Other examples of Twitter sounding the first alarms of big news include the man who took a photo from a ferry of the USAirways "Miracle on the Hudson" flight, and IT guy Sohaib Athar accidentally live tweeting about the first stirrings of the raid on Osama bin Laden's compound in Pakistan.

In fact, the Twitterverse was alive with credible news relating to the raid and bin Laden's death well before the official White House announcement.

"People are starting to wake up and smell the coffee, to see that citizen journalists can bring something to the table," CMU's Lightman said.

He said a great example was the G-20 summit in London, where the BBC and the Guardian newspaper equipped staffers with social media tools. When reports of violence broke out, they were able to report back quickly to their editors to send more reporters.

"I think that's where things are heading, toward a lot more collaboration. This is not a passing fad," Lightman said.

But what to make of outright erroneous reports? Anyone can kill off a celebrity. There are a number of companies, including Lithium and Radian6, that monitor social media and will provide clients with tools to understand data across a variety of platforms.

A joint project from Rutgers University and Microsoft created "Seriously Rapid Source Review" (SRSR), which helps journalists determine what is trustworthy by determining where social media input is coming from, how it is gathered and filtering out what is likely unreliable information.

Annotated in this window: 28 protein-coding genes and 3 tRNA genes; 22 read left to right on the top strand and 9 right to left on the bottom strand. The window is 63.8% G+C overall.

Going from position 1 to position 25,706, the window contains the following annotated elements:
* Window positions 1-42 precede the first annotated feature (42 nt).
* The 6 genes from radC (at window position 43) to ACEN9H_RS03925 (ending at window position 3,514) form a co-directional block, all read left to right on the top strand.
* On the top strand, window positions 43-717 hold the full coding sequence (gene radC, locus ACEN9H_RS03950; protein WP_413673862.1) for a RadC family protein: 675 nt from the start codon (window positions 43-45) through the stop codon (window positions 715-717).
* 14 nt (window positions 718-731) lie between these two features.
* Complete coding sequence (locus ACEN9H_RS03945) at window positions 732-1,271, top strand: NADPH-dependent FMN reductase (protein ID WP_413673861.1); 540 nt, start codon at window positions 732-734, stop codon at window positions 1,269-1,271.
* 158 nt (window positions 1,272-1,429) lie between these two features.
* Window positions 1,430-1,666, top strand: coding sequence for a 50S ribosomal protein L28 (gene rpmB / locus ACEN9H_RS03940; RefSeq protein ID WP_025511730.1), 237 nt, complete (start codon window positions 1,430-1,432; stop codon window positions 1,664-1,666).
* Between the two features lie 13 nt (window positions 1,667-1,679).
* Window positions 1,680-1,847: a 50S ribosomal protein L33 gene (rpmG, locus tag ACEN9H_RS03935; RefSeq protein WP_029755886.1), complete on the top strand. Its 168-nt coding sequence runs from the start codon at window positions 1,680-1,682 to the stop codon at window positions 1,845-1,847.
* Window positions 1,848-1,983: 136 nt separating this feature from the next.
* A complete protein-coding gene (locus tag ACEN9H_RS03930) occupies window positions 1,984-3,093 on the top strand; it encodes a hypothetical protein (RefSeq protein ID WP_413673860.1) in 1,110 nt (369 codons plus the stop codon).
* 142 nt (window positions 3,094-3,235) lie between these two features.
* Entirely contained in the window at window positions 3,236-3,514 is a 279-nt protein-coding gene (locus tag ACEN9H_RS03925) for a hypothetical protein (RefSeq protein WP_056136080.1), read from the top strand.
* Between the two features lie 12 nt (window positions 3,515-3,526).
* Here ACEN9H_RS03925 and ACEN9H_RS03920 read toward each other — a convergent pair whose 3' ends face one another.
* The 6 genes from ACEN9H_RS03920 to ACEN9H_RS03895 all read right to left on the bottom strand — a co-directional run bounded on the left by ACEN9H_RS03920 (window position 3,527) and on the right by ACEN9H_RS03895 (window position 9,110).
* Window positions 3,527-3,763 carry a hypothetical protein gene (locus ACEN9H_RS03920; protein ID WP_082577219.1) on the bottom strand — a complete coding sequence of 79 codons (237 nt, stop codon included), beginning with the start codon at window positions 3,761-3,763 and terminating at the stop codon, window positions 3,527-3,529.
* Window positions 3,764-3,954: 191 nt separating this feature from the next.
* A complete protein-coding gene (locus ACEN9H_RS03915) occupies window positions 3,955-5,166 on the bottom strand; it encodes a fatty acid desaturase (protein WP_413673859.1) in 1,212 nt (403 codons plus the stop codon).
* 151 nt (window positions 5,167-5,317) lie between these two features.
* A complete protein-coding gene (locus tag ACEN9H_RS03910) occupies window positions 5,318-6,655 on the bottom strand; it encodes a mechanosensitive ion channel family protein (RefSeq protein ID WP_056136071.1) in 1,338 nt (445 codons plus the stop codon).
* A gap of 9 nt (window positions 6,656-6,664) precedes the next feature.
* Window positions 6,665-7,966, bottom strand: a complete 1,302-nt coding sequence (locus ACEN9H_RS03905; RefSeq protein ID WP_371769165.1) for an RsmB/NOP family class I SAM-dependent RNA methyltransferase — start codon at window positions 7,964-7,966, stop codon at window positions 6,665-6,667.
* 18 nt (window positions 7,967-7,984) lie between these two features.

SRSR acknowledges that a lot of social media content is provided by non-journalists, but that eyewitness reports such as the one about Ms. Houston can be credible if supported by other factors.

Services such as SRSR can be helpful in this era of 24/7 news coverage where there's as much pressure of "getting it first" as "getting it right." Citizen journalism exploded with the rise of Twitter, where for some, retweeting is an obsession.

"This gets into behavior patterns: Why do people retweet stuff?" Lightman said. "It might be because we believe in spreading awareness, and some of the content might not be of a factual nature but just something they think their followers should know about."

Journalists and everyone else using social media will continue to have to struggle to sort the factual from the false. "But when you get down to it," Lightman said, "the utility and value of Twitter surpasses all that other crap."



Source: (c) 2012 the Pittsburgh Post-Gazette